I haven’t blogged in a while, mostly because our family has been so busy setting up office and house. In addition, I had to hit the ground running here in Redwood City. It seems that life doesn’t wait for you to get settled.
On the preaching front, this past Sunday we began an 8-week study of the book of Philippians. I thought a good while about what to preach in these early days and I landed on a prison epistle. I can’t yet articulate all the reasons, but I do know this: How people treat one another is terribly important to Rochelle and me. We believe that Scripture bears this out. At the heart of the Bible is God’s deep concern for how people treat one another. In many ways, it is at the center of Jesus’ teachings and it is clearly at the root of much of what the apostle Paul writes. As Christ’s disciples, we are not free to treat one another just in any old way.
I’m sickened, but rarely surprised, when I hear Christian folks — especially leaders — compare their treatment of others with how non-Christians treat one another. This has become especially true lately as I’ve seen any number of clergy -men and -woman “eliminated” or “downsized” or have their “support ended” or “decreased” in the face of our national economic down turn. Supposed Christian leaders have said, “Well, at my work, they would give you 15 minutes to gather your things and leave.” Another friend was told, “Well, ministers don’t get severance.” The list of the absurd goes on.
I’m not saying that these kind of things happen. People get dismissed or fired. What I take exception to is the idea from Christians that extending even the smallest kindnesses during a difficult circumstance is somehow above and beyond their call to duty.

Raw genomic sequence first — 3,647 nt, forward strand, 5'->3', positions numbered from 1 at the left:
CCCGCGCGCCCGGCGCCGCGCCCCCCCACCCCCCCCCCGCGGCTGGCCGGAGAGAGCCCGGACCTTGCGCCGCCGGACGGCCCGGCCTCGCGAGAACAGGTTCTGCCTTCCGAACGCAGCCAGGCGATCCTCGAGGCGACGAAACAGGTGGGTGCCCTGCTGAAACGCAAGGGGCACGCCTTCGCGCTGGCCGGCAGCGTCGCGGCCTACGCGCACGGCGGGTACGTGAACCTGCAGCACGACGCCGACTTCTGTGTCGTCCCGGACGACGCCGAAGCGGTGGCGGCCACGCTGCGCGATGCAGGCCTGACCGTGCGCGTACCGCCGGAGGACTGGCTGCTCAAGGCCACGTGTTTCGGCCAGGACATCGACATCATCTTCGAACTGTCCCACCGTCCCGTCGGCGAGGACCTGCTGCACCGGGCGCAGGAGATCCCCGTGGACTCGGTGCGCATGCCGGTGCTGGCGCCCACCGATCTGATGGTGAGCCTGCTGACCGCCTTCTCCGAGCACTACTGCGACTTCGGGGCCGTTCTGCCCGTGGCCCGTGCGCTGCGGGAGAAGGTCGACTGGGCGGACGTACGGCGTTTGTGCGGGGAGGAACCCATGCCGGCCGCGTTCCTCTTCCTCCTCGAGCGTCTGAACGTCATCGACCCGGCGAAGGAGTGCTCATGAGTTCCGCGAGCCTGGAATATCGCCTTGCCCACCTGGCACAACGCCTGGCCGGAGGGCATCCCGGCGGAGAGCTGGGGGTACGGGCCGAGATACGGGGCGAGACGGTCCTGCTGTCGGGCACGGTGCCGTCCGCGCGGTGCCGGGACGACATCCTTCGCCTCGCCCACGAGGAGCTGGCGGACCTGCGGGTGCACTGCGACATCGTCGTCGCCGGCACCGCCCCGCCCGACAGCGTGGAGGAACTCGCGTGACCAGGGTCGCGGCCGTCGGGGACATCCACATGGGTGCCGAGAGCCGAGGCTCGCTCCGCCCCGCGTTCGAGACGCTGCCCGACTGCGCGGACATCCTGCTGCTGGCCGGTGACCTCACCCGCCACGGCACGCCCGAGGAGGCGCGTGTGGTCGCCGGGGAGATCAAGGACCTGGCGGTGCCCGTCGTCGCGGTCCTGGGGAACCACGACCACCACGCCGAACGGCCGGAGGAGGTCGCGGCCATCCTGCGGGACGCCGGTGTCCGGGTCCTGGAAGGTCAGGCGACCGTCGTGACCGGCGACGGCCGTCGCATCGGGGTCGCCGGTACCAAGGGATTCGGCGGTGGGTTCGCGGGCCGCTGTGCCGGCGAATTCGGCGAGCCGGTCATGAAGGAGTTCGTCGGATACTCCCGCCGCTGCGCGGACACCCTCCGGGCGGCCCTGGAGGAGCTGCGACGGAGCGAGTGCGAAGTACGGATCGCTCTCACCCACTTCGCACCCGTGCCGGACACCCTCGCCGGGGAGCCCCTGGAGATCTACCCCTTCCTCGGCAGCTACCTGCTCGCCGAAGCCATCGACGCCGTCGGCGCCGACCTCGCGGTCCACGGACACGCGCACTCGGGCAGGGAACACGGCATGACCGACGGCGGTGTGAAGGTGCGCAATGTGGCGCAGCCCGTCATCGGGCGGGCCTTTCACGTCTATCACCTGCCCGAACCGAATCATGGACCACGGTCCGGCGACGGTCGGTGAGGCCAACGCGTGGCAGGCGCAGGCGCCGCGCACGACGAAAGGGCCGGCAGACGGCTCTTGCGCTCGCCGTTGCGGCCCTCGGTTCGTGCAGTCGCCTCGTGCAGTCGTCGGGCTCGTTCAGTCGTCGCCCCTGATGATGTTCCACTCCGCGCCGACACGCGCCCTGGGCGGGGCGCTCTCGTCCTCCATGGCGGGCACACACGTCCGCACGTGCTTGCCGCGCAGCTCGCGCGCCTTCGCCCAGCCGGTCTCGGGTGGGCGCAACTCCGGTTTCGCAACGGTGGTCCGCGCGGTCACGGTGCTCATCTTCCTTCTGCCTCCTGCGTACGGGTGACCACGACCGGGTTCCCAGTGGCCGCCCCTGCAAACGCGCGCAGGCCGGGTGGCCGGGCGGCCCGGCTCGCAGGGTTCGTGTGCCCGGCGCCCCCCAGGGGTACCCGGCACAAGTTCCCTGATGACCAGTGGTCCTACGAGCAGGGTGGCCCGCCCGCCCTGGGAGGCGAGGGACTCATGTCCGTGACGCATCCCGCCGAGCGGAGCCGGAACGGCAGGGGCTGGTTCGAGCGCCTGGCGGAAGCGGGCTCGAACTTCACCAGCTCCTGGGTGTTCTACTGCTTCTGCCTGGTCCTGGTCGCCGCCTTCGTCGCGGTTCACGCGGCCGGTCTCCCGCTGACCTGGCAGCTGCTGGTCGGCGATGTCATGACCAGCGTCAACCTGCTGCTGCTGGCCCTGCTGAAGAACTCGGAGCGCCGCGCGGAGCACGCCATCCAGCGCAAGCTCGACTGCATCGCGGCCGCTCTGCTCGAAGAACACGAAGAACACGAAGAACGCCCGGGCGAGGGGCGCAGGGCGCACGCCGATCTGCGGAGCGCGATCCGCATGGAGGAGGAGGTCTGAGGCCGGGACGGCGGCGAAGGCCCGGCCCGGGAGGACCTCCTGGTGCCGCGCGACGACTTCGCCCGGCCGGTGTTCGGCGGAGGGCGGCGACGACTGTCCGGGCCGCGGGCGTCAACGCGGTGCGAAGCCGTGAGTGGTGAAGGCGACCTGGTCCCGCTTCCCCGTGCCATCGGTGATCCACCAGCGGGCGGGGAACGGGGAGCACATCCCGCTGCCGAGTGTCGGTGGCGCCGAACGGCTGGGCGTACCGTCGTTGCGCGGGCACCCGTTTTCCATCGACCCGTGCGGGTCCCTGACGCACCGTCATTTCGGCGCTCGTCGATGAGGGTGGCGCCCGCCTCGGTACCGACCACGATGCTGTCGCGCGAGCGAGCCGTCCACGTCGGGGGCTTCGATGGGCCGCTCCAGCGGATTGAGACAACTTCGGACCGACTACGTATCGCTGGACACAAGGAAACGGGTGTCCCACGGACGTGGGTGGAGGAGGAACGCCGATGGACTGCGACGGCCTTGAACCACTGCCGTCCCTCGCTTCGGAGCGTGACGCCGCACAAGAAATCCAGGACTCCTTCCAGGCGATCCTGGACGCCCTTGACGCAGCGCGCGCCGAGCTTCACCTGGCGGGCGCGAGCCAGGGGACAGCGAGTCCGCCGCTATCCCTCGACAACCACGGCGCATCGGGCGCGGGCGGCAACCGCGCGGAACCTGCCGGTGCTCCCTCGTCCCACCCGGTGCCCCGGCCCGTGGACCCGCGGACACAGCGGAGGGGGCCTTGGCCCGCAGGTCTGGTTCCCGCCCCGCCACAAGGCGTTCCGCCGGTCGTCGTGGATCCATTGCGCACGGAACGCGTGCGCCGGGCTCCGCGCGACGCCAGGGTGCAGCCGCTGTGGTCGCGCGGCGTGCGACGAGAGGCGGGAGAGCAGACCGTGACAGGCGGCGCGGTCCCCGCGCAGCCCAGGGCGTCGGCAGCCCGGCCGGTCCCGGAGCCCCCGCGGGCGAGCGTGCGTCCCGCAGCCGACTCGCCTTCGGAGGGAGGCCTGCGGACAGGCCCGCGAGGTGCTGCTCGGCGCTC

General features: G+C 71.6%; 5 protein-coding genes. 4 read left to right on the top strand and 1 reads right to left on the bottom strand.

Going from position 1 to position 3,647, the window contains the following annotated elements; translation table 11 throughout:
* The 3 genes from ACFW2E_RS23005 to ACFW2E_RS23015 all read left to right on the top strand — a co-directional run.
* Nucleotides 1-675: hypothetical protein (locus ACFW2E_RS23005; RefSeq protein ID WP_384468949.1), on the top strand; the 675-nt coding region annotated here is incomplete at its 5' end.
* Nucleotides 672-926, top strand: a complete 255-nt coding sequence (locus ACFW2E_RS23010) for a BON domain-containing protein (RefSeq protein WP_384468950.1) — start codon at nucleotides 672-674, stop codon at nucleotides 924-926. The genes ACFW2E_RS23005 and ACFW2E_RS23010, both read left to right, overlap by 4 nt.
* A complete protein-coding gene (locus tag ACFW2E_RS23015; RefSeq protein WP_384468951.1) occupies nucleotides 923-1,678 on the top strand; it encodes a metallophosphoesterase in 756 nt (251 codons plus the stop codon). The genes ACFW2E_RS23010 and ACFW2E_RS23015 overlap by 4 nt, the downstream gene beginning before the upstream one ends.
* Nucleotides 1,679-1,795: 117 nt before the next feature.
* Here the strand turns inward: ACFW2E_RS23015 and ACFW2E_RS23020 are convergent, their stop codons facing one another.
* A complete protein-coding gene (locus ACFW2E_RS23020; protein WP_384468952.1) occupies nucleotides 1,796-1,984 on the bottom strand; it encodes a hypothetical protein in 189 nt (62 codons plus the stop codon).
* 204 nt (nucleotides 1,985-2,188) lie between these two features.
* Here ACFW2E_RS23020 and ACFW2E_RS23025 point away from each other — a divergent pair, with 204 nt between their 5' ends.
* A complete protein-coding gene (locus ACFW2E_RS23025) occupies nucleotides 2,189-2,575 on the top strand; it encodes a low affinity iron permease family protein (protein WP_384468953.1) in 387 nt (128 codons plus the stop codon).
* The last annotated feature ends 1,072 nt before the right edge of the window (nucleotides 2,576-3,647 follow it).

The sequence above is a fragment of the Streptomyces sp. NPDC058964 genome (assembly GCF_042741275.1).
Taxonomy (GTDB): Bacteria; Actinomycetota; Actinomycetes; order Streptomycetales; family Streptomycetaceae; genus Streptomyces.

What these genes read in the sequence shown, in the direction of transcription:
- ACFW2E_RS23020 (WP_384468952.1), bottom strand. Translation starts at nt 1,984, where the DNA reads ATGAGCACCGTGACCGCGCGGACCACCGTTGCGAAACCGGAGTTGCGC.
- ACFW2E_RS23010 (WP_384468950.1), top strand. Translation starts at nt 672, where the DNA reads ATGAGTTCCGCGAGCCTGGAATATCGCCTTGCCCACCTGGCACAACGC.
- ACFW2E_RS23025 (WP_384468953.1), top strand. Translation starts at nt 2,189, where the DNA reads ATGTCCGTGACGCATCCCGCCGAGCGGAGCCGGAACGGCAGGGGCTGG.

Which brings me back to Philippians.
Philippians calls us “to consider others as better than ourselves.” In plain terms this means we should search ourselves concerning how we would like to be treated and then go beyond that.
A friend of mine has a child with long term physical difficulties and he was recently released by his church. It took some friends to step up and say, “Hey, we’ll help cover your medical expenses,” which is a beautiful gesture, but one that shouldn’t have been needed. My friend’s church was willing to support and “love” him until times got tough, then Christianity went out the window in order that the budget could be met.
Now a smart person is saying, “Well, this gesture by his friends is Christianity. It is what Paul is talking about.” I say, “Yes, you’re right.” But I also say that as long as our churches continue to count on small confederations of people of good will to do the right thing, then most of what we do will be small. And, I say, Christian institutions should be more Christian than institution.
I once wrote, “How a church treats it’s most “insignificant” member is an indicator of how it will treat anyone. Paul is calling us to more than that. He is calling us to embark on a journey wherein how we treat one another holds primacy in all we do. In short, relationships matter. And as much as we like to talk about theology and ecclesiology, we might have missed this business of “doing unto others.”
My prayer is that I can become the embodiment of treating people well. And I pray that those I worship alongside can treat others well too.